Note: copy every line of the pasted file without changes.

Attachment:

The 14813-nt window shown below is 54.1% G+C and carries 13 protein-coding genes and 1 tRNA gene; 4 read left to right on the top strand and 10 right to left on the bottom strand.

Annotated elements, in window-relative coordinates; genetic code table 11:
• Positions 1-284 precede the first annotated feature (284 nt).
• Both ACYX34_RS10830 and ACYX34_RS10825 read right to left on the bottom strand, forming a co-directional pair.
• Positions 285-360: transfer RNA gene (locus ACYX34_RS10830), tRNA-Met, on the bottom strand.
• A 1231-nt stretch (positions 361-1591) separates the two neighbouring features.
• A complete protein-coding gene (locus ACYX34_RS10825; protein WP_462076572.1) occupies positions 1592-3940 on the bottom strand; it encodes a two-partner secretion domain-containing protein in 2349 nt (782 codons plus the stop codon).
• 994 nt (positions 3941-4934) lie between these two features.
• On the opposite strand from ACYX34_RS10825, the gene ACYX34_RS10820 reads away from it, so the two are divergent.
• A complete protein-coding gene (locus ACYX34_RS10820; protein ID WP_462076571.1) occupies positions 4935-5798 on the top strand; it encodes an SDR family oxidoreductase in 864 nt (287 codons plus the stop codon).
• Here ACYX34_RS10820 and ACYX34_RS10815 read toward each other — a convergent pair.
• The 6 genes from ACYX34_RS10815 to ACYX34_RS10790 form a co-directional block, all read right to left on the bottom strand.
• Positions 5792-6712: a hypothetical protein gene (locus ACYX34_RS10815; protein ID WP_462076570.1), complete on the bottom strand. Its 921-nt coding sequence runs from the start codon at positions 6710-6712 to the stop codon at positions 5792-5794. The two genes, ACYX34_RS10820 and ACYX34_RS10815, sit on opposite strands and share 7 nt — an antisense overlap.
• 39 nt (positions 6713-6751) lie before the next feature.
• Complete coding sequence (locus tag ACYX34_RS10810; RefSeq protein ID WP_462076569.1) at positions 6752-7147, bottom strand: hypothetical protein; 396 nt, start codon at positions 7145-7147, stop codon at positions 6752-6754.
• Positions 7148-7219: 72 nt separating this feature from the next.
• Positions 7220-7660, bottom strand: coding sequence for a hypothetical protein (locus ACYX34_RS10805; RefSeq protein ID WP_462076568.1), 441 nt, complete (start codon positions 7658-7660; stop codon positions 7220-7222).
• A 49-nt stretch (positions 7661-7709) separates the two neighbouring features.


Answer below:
The 14813-nt window shown below is 54.1% G+C and carries 13 protein-coding genes and 1 tRNA gene; 4 read left to right on the top strand and 10 right to left on the bottom strand.

Annotated elements, in window-relative coordinates; genetic code table 11:
• Positions 1-284 precede the first annotated feature (284 nt).
• Both ACYX34_RS10830 and ACYX34_RS10825 read right to left on the bottom strand, forming a co-directional pair.
• Positions 285-360: transfer RNA gene (locus ACYX34_RS10830), tRNA-Met, on the bottom strand.
• A 1231-nt stretch (positions 361-1591) separates the two neighbouring features.
• A complete protein-coding gene (locus ACYX34_RS10825; protein WP_462076572.1) occupies positions 1592-3940 on the bottom strand; it encodes a two-partner secretion domain-containing protein in 2349 nt (782 codons plus the stop codon).
• 994 nt (positions 3941-4934) lie between these two features.
• On the opposite strand from ACYX34_RS10825, the gene ACYX34_RS10820 reads away from it, so the two are divergent.
• A complete protein-coding gene (locus ACYX34_RS10820; protein ID WP_462076571.1) occupies positions 4935-5798 on the top strand; it encodes an SDR family oxidoreductase in 864 nt (287 codons plus the stop codon).
• Here ACYX34_RS10820 and ACYX34_RS10815 read toward each other — a convergent pair.
• The 6 genes from ACYX34_RS10815 to ACYX34_RS10790 form a co-directional block, all read right to left on the bottom strand.
• Positions 5792-6712: a hypothetical protein gene (locus ACYX34_RS10815; protein ID WP_462076570.1), complete on the bottom strand. Its 921-nt coding sequence runs from the start codon at positions 6710-6712 to the stop codon at positions 5792-5794. The two genes, ACYX34_RS10820 and ACYX34_RS10815, sit on opposite strands and share 7 nt — an antisense overlap.
• 39 nt (positions 6713-6751) lie before the next feature.
• Complete coding sequence (locus tag ACYX34_RS10810; RefSeq protein ID WP_462076569.1) at positions 6752-7147, bottom strand: hypothetical protein; 396 nt, start codon at positions 7145-7147, stop codon at positions 6752-6754.
• Positions 7148-7219: 72 nt separating this feature from the next.
• Positions 7220-7660, bottom strand: coding sequence for a hypothetical protein (locus ACYX34_RS10805; RefSeq protein ID WP_462076568.1), 441 nt, complete (start codon positions 7658-7660; stop codon positions 7220-7222).
• A 49-nt stretch (positions 7661-7709) separates the two neighbouring features.